Ankylosing Spondylitis and Your Mental Health

M.A., Health Writer
View as:|
1 of 11
Next
iStock

Ankylosing spondylitis (AS), a type of chronic inflammatory arthritis of the spine, can affect more than the body. Other joints can also become inflamed, and you might develop related conditions, such as uveitis or iritis in your eye, psoriasis, heart problems, Crohn's disease, or colitis. You're also more likely to have some mental health problems, says AS expert Nigil Haroon, M.D., Ph.D. in a phone interview with HealthCentral, of the Krembil Research Institute in Toronto, and he wants you to understand why and how to manage.


iStock

Ankylosing spondylitis demographics changing

First, here's some helpful background. There's a 10-percent chance that a child of an affected parent will develop this musculoskeletal system disorder, Dr. Haroon says. It can affect a child as young as 8, but peak incidence is between 15 and 40. It was considered to be more common in men, but with advances in imaging such as magnetic resonance imaging (MRI), more women are being diagnosed, as he reported in BMJ Open in 2014. Men tend to have more spinal damage, but pain levels in both genders appear to be equal.


iStock

Move it and use it

An AS diagnosis can be particularly difficult for young people who must manage severe pain and stiffness in their spine. "At this age, they'd normally run, play, and compete with friends, but they can’t," Dr. Haroon says. "They need to stand up and stretch frequently, since lack of mobility leads to more stiffness. The exact cause isn't known, but stagnation of inflammation-causing molecules may cause this. Keep moving: Pain and inflammation aren't due to wear and tear, unlike osteoarthritis."


iStock

Depression pairs with AS

It's common sense that managing a chronic condition might cause someone to be sad or depressed, but in science, hypothesis isn't enough. Dr. Haroon points to the grandfather of studies about this, a systematic review of 16 reports, published in July 2018 in Arthritis Research & Therapy. "Depression is common among (AS) patients and is associated with more severe disease activity and functional impairment," it said. "Identifying and managing depression should form part of their holistic care."


iStock

Think how you feel

Patients naturally get anxious about whether a treatment will "work" and how, Dr. Haroon says. After exhausting anti-inflammatory medications, the next step is a biologic. "With biologics, there's a 50-to-60-percent chance you'll experience a 50-to-60-percent improvement in symptoms. Their use has made a world of difference. If you don't respond to the first biologic, you may respond to another one. We don’t currently have a mechanism to predict ‘your’ biologic from the start."


iStock

Stats show mental health relationship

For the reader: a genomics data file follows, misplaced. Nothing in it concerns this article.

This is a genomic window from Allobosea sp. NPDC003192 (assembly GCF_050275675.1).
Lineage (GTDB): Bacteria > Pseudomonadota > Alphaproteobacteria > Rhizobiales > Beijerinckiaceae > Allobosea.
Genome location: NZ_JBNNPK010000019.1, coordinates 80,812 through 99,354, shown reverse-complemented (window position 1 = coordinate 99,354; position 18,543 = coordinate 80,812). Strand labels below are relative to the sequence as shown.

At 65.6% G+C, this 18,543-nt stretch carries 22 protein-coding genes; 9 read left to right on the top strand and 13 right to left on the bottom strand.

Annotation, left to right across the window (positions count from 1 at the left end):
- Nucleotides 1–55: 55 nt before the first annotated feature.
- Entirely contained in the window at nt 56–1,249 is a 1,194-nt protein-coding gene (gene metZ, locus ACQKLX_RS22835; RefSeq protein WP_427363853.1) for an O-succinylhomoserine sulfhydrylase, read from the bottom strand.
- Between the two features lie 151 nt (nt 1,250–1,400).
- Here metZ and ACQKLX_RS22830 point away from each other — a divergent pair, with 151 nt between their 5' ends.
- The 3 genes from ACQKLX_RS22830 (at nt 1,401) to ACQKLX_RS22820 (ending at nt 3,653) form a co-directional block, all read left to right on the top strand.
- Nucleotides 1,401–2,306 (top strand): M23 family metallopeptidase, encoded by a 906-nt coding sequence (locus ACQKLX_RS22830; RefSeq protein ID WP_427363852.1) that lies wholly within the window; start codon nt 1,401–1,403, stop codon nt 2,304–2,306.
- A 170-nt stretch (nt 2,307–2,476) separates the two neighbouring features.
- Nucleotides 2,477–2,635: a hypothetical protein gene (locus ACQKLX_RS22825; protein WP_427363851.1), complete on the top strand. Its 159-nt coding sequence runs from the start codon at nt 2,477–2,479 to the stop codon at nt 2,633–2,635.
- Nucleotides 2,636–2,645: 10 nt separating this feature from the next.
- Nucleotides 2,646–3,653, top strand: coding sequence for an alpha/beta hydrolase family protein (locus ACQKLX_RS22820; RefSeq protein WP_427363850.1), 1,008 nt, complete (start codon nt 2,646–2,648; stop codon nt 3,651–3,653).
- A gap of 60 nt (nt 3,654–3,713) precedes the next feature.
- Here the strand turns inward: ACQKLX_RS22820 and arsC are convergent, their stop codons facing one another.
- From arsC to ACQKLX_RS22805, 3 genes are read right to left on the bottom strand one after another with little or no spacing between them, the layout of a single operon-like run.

A 2016 study in the Journal of Rheumatology found that AS might increase the risk of a subsequent newly-diagnosed depressive disorder, anxiety disorder, or sleep disorder, but not schizophrenia or bipolar disorder. Dr. Haroon estimates perhaps 10 percent of his AS patients report depression, "which is likely underreported and representative of those with moderate to severe depression,” he says.


iStock

Beware self-harm tendencies

Dr. Haroon was an author of a study presented at the Annual European Congress of Rheumatology meeting in Amsterdam in 2018. An abstract of the study was then published in Annals of Rheumatic Diseases and reported increased rates of self-harm attempts following an AS diagnosis among more than 14,000 patients. His research team emphasized more awareness, and routine evaluation of self-harm behavior when managing people with chronic inflammatory arthritis.


iStock

Early diagnosis is the goal

"You can lead a very productive life, with a high quality of life, if you commit to taking care of yourself," Dr. Haroon says. "It's important to identify or diagnose AS early and also identify the appropriate treatment. You should play a major role in your treatment, by getting enough exercise, eating healthy, controlling your weight, and getting quality sleep — just like everyone else should do, too. Doing these things can also help improve your mood."


iStock

You may need several tests

When it comes to diagnosis, a blood test may reveal inflammation in only 30 to 40 percent of those tested — much lower compared to rheumatoid arthritis (RA)— says Dr. Haroon. "Negative blood tests don't mean you don't have inflammation. An X-ray of the sacroiliac (SI) joints may not show anything abnormal in early stages of AS, but a special MRI with STIR sequences — short tau inversion recovery — can detect inflammation. Early diagnosis increases chances of successful treatment, to help you lead a more normal life."


iStock

Early identification not so easy

Early diagnosis can be challenging for a physician who sees a lot of patients complaining of back pain, Dr. Haroon says. "We can 'see' rheumatoid arthritis inflammation visible in the hands, but seeing AS inflammation in the spine is not possible. If you're less than 40, have had back pain for three months without a definitive cause, and you have a family member with this condition, or with IBD (inflammatory bowel disease) or uveitis, suspicion should be much higher."


iStock

Mental problems don't help pain

A positive response to treatment goes far in helping you have more confidence about engaging in normal activities, which also boosts mood, Dr. Haroon says. "Anxiety and depression will affect how you feel, even with treatment, and pain may not respond so well if you have either. If a multidisciplinary team directs your treatment, you may have access to a physical therapist, pain specialist, and mental health professional such as a social worker, psychologist or psychiatrist."